Roche Terminates HCV Alliance: Biotech's Latest Tribulations

by: The Burrill Report

Ligand Pharmaceuticals (NASDAQ:LGND) said Roche (OTCQX:RHHBY) notified it that it was terminating the collaboration and licensing agreement between Roche and Metabasis Therapeutics (MBRX-OLD), a unit of Ligand. The companies had been developing a hepatitis C treatment since 2008 using Metabasis' liver-targeting technology. Roche paid Ligand a $6.5 million milestone in April when the company advanced its experimental drug to treat HCV into an early-stage clinical trial. The termination of the agreement means Metabasis will get a non-exclusive, worldwide, royalty-bearing license under specific Roche patents to develop, make, and sell related compounds and products. Roche will be prohibited for 10 years following the termination from developing or commercializing related compounds.

The U.S. Food and Drug Administration’s top criminal investigator is retiring in the face of allegations about the alteration of internal agency reports and other misconduct, The Wall Street Journal reported. An anonymous whistleblower in September sent a complaint to Senator Chuck Grassley, R-Iowa. Vermillion and the FDA have not commented on the allegations. A Government Accountability Office report earlier this year requested by Grassley found the FDA’s Office of Criminal Investigations suffered from lax oversight.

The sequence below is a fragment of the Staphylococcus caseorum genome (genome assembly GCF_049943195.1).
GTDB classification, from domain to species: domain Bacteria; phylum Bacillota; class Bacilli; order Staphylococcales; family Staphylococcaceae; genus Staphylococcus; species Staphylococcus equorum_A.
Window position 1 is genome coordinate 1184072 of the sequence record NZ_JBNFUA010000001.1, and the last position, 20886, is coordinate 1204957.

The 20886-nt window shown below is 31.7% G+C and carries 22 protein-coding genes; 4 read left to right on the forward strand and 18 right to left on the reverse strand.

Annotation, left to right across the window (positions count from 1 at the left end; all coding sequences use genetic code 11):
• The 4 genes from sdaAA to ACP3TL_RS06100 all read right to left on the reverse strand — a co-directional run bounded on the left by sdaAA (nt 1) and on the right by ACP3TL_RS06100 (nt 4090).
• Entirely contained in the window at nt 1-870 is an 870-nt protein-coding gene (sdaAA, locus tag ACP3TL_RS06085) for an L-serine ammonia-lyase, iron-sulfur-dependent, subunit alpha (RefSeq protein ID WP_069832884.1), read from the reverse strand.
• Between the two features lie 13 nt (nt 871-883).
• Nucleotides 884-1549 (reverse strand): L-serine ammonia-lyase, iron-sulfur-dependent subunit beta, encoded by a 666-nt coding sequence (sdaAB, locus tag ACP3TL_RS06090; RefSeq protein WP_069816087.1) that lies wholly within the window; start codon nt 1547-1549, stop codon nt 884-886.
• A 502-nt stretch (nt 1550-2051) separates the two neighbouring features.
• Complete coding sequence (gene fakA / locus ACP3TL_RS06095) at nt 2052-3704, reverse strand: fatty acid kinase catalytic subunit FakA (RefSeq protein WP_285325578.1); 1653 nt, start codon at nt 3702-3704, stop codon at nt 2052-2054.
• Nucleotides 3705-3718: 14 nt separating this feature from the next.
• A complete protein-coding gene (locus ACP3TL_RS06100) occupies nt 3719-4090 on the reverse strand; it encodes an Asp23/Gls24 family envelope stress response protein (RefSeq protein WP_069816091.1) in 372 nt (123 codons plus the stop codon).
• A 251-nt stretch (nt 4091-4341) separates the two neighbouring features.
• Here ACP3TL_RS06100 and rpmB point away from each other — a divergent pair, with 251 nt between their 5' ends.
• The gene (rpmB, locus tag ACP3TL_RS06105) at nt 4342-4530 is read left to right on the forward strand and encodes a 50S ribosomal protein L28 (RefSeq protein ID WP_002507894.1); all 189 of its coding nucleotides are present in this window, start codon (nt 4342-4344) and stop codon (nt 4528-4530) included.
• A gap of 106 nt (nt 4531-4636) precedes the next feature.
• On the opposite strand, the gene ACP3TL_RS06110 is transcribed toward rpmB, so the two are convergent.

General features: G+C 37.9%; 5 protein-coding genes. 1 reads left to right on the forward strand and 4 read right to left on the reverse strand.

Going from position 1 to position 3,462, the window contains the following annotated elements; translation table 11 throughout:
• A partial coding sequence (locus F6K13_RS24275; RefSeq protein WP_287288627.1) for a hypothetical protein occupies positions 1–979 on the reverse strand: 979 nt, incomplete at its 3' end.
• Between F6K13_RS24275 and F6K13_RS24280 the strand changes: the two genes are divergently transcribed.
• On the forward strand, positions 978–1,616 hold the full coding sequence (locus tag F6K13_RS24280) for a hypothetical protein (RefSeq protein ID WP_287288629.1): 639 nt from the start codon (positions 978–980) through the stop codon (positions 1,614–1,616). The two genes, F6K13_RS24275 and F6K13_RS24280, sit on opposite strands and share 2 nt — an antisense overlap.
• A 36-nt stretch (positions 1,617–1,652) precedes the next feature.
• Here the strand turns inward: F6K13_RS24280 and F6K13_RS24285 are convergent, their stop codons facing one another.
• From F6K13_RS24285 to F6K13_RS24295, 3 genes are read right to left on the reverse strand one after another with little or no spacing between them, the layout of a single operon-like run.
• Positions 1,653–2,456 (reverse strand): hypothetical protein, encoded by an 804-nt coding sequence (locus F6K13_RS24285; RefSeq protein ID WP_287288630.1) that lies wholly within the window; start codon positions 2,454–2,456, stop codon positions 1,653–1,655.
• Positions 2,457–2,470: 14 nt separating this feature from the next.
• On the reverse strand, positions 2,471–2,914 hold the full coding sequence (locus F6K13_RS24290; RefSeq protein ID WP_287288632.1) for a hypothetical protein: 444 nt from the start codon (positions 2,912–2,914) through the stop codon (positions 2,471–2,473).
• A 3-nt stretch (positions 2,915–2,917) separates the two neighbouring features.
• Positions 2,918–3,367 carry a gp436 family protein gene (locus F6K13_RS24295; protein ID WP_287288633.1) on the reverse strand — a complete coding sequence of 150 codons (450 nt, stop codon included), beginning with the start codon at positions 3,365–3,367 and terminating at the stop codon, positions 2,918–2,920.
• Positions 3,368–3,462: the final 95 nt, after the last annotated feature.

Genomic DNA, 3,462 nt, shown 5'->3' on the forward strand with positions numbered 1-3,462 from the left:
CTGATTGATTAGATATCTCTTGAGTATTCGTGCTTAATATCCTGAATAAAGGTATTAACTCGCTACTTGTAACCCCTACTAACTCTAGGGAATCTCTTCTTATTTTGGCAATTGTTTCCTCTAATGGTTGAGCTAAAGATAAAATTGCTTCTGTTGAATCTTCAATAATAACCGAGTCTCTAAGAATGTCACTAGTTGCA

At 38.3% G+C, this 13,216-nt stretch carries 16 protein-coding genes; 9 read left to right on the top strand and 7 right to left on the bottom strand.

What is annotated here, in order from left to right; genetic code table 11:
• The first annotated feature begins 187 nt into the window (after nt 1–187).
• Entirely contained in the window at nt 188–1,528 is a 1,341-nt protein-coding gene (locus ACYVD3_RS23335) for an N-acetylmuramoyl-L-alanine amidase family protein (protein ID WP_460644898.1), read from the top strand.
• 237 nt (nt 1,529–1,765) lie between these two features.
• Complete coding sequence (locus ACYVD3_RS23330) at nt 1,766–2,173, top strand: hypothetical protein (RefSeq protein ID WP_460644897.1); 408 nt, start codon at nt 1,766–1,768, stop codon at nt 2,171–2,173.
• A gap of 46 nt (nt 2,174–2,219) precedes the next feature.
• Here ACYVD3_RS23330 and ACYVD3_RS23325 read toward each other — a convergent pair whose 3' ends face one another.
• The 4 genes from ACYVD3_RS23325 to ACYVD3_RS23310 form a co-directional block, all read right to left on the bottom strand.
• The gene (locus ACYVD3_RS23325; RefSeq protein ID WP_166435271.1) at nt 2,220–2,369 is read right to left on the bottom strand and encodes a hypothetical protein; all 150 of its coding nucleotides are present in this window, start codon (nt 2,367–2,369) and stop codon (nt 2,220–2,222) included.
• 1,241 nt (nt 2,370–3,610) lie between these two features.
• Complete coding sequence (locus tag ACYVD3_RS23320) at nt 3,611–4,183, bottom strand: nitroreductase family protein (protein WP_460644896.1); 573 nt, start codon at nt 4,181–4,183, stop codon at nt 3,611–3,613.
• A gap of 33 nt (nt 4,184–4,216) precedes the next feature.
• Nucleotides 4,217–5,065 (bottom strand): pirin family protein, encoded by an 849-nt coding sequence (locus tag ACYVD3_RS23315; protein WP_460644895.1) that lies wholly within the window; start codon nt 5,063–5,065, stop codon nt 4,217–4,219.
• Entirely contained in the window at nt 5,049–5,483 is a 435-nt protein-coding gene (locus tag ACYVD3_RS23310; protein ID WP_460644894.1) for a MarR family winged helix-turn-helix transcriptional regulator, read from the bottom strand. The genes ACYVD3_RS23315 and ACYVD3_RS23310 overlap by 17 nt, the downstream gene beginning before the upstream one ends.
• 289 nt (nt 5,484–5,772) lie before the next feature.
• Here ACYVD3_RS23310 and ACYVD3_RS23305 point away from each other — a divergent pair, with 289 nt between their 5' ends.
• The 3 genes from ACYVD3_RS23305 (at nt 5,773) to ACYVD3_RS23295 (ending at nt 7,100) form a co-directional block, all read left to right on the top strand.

San Diego-based Amira Pharmaceuticals has cut half of its workforce in an effort to conserve cash, Xconomy reported. Along with the changes, the privately-held company’s three scientific co-founders have departed. The cuts are focused in the areas of discovery research and administration and leave about 25 people at the firm. The firm is focused on developing small molecule drugs to treat inflammatory diseases.

Cornerstone Therapeutics (NASDAQ:CRTX) said it will voluntarily remove three products containing propoxyphene. The decision comes in response to the U.S. Food and Drug Administration's agreement with Xanodyne Pharmaceuticals regarding the voluntary market withdrawal of versions of the brand name painkillers Darvon, Darvon-N, and Darvocet-N. Generic manufacturers of propoxyphene-containing products, which include Cornerstone, were requested to voluntarily remove their products as well.